Over 10 days, campers from ages 7 to 25 from Brazil and Chile hit the ice to improve their techniques and confidence.



Written by Kimberly Marselas – Reading Eagle correspondent

The ice at Body Zone Sports and Wellness Complex had some South American flair last week, as 13 figure skaters from Brazil and Chile hit the rink to improve their techniques and their confidence.

Over 10 days, campers from ages 7 to 25 used two official-sized rinks, learned from American professionals and trained on agility equipment and devices designed to boost skills and stamina.

Body Zone Ice Skating Instructor Andrei Lavrentiev organized the camp in conjunction with Cristina Garcia, director of figure skating for Brazil. Lavrentiev is an advisor, trainer and coach for the country’s International Skating Union and has previously taken American skaters to Brazil to grow the sport’s popularity there.

While Brazil formed its Ice Sports Federation in 1996, most of the nation’s rinks are too small for competitors to build up the endurance needed to compete a 4-minute free skate on a 30-meter by 60-meter rink. Between the coaching and equipment available in Berks, the South Americans made strides in just a week and a half.

Most of our skaters are just beginning their international experience,” Garcia said. “I could have chosen anywhere in the world. The people and the resources here make it possible to have a well-rounded athlete.”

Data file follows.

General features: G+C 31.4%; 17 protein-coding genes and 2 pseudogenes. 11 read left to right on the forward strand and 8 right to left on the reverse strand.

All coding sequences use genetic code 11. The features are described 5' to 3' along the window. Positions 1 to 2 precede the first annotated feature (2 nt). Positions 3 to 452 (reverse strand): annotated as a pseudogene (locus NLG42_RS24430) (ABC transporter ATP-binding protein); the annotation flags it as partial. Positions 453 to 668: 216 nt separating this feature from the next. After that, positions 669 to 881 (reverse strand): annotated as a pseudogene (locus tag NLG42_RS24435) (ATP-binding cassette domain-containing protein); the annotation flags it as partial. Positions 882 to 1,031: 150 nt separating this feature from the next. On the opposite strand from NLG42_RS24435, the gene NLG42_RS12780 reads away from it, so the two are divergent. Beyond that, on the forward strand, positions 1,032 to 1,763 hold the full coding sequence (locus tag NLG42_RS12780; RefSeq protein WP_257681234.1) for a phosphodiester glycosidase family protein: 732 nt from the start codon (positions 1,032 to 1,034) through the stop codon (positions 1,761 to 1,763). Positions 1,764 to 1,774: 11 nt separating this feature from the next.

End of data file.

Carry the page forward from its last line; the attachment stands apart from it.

One new opportunity for several skaters was using a skating harness to practice faster rotations with better positioning and less fall risk.

“They got stronger and more flexible,” Lavrentiev said. “All of them were working very hard. Some did jumps they have never done before.”

Lavrentiev and Body Zone Director of Skating Programs Audrey Turner coached for up to four hours a day, while South American coaches assisted with translation.

Some skaters stayed at the Homewood Suites, while others roomed with local skaters. Dina Magistro and her husband hosted two young skaters and the Brazilian coaches at their home in Spring Township.

Magistro is a student of Lavrentiev’s who started training as a figure skater in 2006, after her children left for college. She’s gotten to know Garcia and her husband, fellow coach Eduardo, through Lavrentiev and their Disney on Ice connection.

“Cristina wants to encourage skating in her country,” Magistro said. “What’s she done with them is really incredible.”

Most of the visitors’ time was spent working. But highlights also included a presentation by Wyomissing’s Joan Gruber, an Olympic figure skating judge, and a trip to see Disney on Ice featuring Body Zone skater Leocadia Lellig.

Two of the South American skaters planned to audition for Disney themselves before heading home, hoping the endurance they built over 10 days on a full-size rink would give them a competitive boost.

The group planned to spend three days in New York City before returning to South America on Tuesday.

Garcia said she hopes to run another camp at Body Zone next year, though finances create a challenge for the skaters and their families. All except one sponsored athlete paid their own way to the U.S.

Contact Kimberly Marselas: [email protected]





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